Chinese Nuclear Weapons and Canada: An Uncivil-Military Connection

Chinese Nuclear Weapons and Canada: An Uncivil-Military Connection

The United States should take action to ensure that domestic and foreign actors are not boosting the nuclear programs of adversaries.

 

For decades, the Defense Department made little or no connection between China’s civilian nuclear power program and its military nuclear weapons buildup. No longer. 

For the last three years, the Pentagon has explicitly linked Beijing’s “peaceful” fast reactor power program to China’s ramped-up weapons plutonium efforts and the projection China will acquire more than 1,000 nuclear warheads by 2030. In its latest annual China military power report, the Defense Department went further and revealed that China is using its civilian nuclear reactors to produce tritium to fuel its thermonuclear weapons. 

 

China is doing this by placing lithium rods in power reactors and bombarding the rods with neutrons. This produces tritium, which subsequently is separated, much like how America makes its weapons tritium. It’s unclear if China uses all its power reactors—American, Canadian, Russian, French, or Chinese-designed—for this purpose.

The Pentagon report, however, notes that China uses a tritiated heavy water extraction process to cull tritium produced when hydrogen atoms absorb neutrons and become tritium atoms. The only reactors in China that use heavy water are located in Haiyan and operated by China National Nuclear Power Corporation (CNNC)—Beijing’s premier nuclear weapons contractor.

Canada supplied these reactors through Atomic Energy of Canada Limited (AECL), a Canadian government-owned firm. In addition, AECL agreed to work with CNNC on advanced heavy water reactors and related technologies. In 2011, AECL sold its heavy water reactor business to SNC-Lavalin Inc. (recently renamed AtkinsRealis). AtkinsRealis continues to collaborate with CNNC on its heavy water reactors.

However, Canada’s nuclear transfers to China aren’t limited to reactors. In late October, the Canadian firm Cameco, one of the world’s largest uranium suppliers, announced it had contracted to sell more than 97,500 metric tons of uranium to CNNC. Cameco says it will send the CNNC more than 12,700 metric tons annually for the next four years. 12,700 metric tons is roughly 200 to 300 metric tons more than China’s entire civilian sector consumes annually. The 200-to-300-ton surplus alone could fuel as many as 100 bombs each year.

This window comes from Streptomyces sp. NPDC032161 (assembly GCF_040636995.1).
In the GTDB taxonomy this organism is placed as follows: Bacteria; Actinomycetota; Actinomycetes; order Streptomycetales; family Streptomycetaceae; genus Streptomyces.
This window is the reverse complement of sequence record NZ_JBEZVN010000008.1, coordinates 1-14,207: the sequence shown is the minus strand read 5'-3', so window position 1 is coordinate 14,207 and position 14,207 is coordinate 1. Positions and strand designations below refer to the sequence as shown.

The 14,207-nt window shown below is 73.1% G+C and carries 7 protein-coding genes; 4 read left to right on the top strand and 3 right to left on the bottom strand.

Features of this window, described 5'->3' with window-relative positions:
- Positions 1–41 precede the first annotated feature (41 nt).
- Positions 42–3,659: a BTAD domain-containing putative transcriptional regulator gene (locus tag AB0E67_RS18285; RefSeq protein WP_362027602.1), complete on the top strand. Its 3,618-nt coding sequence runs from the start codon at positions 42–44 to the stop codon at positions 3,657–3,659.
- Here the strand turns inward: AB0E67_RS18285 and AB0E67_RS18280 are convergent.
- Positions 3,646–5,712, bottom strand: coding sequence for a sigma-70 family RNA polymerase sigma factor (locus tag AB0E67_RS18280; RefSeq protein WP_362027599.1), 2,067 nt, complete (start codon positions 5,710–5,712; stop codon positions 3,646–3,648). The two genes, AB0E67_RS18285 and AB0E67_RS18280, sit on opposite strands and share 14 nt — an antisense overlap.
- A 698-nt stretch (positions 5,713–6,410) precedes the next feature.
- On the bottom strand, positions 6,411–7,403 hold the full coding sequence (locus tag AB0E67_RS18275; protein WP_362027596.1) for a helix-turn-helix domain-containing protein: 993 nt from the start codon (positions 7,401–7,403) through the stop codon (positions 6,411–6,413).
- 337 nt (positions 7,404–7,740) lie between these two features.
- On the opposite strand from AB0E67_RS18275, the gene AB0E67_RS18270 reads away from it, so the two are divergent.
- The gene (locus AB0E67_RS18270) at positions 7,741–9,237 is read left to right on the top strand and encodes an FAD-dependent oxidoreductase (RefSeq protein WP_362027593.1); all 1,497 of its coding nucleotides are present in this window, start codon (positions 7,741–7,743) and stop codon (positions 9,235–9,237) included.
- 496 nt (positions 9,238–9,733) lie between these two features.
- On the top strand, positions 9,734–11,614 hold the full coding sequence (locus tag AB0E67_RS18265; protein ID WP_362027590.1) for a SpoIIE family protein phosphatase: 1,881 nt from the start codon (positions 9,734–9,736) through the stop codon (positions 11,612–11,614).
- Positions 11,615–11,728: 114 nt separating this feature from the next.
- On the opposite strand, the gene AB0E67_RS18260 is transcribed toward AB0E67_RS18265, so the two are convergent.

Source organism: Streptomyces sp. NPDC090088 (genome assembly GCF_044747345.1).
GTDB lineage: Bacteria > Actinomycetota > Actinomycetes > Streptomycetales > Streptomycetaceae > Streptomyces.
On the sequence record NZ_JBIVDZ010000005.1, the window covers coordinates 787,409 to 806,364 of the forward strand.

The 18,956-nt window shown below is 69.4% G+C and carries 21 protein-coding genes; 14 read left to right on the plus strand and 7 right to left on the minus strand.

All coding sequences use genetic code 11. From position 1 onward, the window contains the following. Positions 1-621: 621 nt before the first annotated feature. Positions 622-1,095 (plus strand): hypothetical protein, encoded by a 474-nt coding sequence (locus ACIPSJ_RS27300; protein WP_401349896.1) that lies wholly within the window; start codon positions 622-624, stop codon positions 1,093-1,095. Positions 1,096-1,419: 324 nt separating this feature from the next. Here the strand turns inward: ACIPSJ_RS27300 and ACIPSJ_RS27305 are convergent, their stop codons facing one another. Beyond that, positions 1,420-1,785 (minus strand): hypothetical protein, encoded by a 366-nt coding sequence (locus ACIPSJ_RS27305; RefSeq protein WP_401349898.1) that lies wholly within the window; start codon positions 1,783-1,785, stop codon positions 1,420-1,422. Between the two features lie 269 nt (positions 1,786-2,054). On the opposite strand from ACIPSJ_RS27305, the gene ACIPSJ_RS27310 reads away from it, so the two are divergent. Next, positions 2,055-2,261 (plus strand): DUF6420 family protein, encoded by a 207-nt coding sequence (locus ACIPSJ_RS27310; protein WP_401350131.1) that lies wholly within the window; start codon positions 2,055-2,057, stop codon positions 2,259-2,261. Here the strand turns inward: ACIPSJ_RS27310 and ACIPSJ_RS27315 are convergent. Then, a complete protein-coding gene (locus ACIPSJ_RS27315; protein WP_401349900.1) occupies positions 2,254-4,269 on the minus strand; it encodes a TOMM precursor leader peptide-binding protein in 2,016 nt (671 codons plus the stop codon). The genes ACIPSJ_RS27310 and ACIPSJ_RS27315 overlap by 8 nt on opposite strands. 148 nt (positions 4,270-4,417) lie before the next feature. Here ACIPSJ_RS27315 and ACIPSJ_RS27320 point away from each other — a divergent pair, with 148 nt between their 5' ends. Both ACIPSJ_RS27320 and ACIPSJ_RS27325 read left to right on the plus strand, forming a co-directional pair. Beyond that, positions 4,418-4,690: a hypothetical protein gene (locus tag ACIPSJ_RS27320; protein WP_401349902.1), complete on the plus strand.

This should raise eyebrows. With poor domestic uranium resources, China insists it’s only building up its uranium reserves for future nuclear power use. Perhaps, but there is no agreed way to verify this. The same is true with tritium. Currently, there are no effective controls on either nuclear substance to assure their peaceful end-use. Both, however, are critical to making nuclear weapons, and CNNC, China’s top weapons vendor, controls these materials.

What should be done? 

First, our government needs to name and shame firms exporting critical nuclear materials and technologies to America’s nuclear-armed rivals. This would require spotlighting Canada’s Cameco and AkinsRealis. It also would require listing France’s nuclear firm, EDF, which this spring announced it would work with CNNC in developing advanced spent fuel recycling, a process critical to producing weapons plutonium. Yet, another entity that deserves dishonorable mention is Rosatom, Russia’s prime nuclear weapons developer, in addition to firms in business with the company. The House has already spotlighted Rosatom as a bad actor, asking the White House to sanction it for assisting China’s fast reactor program. 

To expose these entities further, the Departments of Defense and the Intelligence Community should produce an unclassified annual report clarifying which domestic and foreign firms might be transferring nuclear materials and technologies to hostile states’ nuclear weapons entities.   

Second, the U.S. government should prohibit government purchases and subsidies to these firms. Congress and the White House may be reticent to sanction firms for trading with hostile states’ nuclear weapons entities. But our government should, at least, not buy goods from such firms or subsidize them. 

Finally, the United States and other like-minded nations should call on the International Atomic Energy Agency to track and safeguard tritium and unenriched uranium to prevent their diversion to make bombs. Fortunately, there is little commercial demand for tritium. Most of what is produced is then extracted from reactors for occupational safety reasons and is accounted for. 

Similarly, most uranium ore is used to fuel legitimate civilian reactors. Yet, it too is critical to make nuclear weapons, and it is not currently tracked or safeguarded. Given that the government already tracks and sanctions certain oil and gas transfers—a daunting task—it’s difficult to understand why we don’t do the same for uranium and tritium. In the lead-up to the next Nuclear Nonproliferation Treaty Review Conference in 2026, the United States should close this gap. 

Henry Sokolski is the executive director of the Nonproliferation Policy Education Center in Arlington, Virginia, and the author of Underestimated: Our Not So Peaceful Nuclear Future (2019). He served as deputy for nonproliferation policy in the office of the U.S. Secretary of Defense during the George H.W. Bush administration.

Image: Shutterstock.com.